Deep A.,King's College | Goonasekera C.D.A.,King's College | Wang Y.,King's College London | Brierley J.,Great Ormond Street Childrens Hospital
Intensive Care Medicine | Year: 2013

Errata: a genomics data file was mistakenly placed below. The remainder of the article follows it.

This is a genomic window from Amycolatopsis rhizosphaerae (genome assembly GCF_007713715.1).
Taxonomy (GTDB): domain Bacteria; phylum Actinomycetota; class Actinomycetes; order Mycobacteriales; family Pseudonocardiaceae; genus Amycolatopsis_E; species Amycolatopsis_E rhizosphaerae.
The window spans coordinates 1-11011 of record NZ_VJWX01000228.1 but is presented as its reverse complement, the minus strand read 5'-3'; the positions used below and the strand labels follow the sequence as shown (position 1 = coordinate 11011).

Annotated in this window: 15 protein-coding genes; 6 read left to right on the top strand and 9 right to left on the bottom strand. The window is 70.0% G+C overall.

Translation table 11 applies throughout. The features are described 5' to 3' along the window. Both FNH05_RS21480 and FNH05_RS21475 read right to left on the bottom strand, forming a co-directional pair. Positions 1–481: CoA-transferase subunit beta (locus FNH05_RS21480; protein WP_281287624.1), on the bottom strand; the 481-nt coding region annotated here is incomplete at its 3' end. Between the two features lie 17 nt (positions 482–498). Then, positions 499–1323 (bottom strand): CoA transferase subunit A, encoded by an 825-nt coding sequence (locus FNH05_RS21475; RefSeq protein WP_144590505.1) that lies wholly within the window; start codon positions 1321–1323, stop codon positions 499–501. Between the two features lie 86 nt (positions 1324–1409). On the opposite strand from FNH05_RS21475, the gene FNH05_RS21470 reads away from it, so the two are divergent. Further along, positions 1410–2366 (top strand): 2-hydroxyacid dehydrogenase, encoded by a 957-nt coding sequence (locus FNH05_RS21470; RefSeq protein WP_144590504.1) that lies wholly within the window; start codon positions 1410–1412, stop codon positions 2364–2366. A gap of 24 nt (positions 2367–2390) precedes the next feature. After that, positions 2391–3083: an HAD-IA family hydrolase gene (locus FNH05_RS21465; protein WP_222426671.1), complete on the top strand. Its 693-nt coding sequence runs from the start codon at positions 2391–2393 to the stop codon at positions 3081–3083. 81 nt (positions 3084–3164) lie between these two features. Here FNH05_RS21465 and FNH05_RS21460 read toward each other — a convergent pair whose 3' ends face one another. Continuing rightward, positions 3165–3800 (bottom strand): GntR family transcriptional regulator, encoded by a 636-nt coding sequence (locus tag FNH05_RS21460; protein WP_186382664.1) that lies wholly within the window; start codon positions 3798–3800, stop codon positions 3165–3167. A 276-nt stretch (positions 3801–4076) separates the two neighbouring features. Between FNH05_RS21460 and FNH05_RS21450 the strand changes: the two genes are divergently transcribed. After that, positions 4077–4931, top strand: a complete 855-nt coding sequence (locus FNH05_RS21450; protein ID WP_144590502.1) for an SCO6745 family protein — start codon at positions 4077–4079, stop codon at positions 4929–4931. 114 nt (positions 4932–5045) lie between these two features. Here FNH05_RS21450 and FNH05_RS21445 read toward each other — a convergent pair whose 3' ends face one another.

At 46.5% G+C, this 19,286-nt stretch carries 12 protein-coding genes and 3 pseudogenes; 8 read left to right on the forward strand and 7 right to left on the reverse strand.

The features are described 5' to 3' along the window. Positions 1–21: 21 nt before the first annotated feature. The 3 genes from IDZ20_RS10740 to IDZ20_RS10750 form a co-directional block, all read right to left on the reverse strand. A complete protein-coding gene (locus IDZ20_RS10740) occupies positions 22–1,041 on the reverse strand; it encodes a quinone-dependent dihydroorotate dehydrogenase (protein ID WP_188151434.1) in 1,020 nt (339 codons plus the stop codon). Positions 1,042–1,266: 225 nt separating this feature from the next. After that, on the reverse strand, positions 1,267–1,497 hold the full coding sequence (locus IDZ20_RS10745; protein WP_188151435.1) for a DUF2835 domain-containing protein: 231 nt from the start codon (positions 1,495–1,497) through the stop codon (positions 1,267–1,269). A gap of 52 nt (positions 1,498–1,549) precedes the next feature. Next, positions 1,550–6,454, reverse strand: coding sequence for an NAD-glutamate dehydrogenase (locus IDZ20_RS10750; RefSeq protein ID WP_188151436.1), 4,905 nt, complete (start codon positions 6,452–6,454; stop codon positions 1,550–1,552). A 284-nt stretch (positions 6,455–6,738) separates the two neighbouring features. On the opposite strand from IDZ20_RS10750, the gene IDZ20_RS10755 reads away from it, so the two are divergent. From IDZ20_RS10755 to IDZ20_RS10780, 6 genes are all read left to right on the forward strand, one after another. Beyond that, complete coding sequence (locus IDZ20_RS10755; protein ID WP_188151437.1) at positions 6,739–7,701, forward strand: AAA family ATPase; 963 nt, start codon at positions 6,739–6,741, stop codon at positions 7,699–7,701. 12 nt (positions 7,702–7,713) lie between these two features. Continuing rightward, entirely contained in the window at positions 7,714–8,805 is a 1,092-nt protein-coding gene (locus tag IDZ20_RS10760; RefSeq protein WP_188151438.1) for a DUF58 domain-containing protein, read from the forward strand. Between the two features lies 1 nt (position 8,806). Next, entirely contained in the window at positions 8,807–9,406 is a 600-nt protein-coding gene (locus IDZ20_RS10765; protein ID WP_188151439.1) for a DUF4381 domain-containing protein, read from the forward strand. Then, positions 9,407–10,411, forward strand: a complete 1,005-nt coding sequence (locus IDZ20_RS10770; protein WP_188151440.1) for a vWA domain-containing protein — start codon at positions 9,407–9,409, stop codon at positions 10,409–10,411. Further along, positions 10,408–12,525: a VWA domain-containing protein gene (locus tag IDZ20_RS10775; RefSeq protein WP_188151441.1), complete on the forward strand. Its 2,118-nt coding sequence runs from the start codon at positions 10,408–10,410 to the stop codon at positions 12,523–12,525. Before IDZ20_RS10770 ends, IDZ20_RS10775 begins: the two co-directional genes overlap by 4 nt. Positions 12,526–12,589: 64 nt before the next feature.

Background: Maintaining threshold values of cardiac output (CO) and systemic vascular resistance (SVR) when used as part of the American College of Critical Care Medicine (ACCM) haemodynamic protocol improves the outcomes in paediatric septic shock. Objective: We observed the evolution of CO and SVR during the intensive care admission of children with fluid-refractory septic shock and report this together with the eventual outcomes. Design: Prospective observational study. Setting: Tertiary care Paediatric Intensive Care Unit (PICU) in London. Methods: Children admitted in fluid refractory septic shock to the Intensive Care Unit over a period of 36 months were studied. Post liver re-transplant children and delayed septic shock admissions were excluded. A non-invasive ultrasound cardiac output monitor device (USCOM) was used to measure serial haemodynamics. Children were allocated at presentation into one of two categories: (1) hospital-acquired infection and (2) community-acquired infection. Vasopressor, inotrope or inodilator therapies were titrated to maintain threshold cardiovascular parameters as per the ACCM guidelines. Results: Thirty-six children [19 male, mean age (SD) 6.78 (5.86) years] were admitted with fluid-refractory septic shock and studied. At presentation, all 18 children with hospital-acquired (HA) sepsis and 3 from among the community-acquired (CA) sepsis group were in 'warm shock' (SVRI < 800 dyne s/cm5/m2) whereas 15 of the 18 children with community-acquired sepsis and none in the hospital-acquired group were in 'cold shock' [cardiac index (CI) < 3.3 l/min/m2]. All 21 children in 'warm shock' were initially commenced on a vasopressor (noradrenaline). Despite an initial good response, four patients developed low CI and needed adrenaline. Similarly, all 15 children in cold shock were initially commenced on adrenaline. However, two of them subsequently required noradrenaline. Five others needed milrinone as an inodilator. In general, both groups of children had normalised SVRI and CI within 42 h of therapy but required variable doses of vasopressors, inotropes or inodilators in a heterogeneous manner. The overall 28-day survival rate was 88.9 % in both groups. Central venous oxygen saturation (ScvO2) was significantly (p = 0.003) lower in the community-acquired group (mean 51.72 % ± 4.26) when compared to the hospital-acquired group (mean 58.72 % ± 1.36) at presentation but showed steady improvement during therapy. Gram-positive organisms were predominant in blood cultures, 61 % in HA and 56 % in CA groups. Conclusions: In general, we found children with community-acquired septic shock presented in cold shock whereas hospital-acquired septic shock children manifested warm shock. Both types evolved in a heterogeneous manner needing frequent revision of cardiovascular support therapy. However the 28-day survival in both groups was the same at 89 %. Frequent measurements of haemodynamics using non-invasive ultrasound helped in fine tuning cardiovascular therapies. © 2013 Springer-Verlag Berlin Heidelberg and ESICM.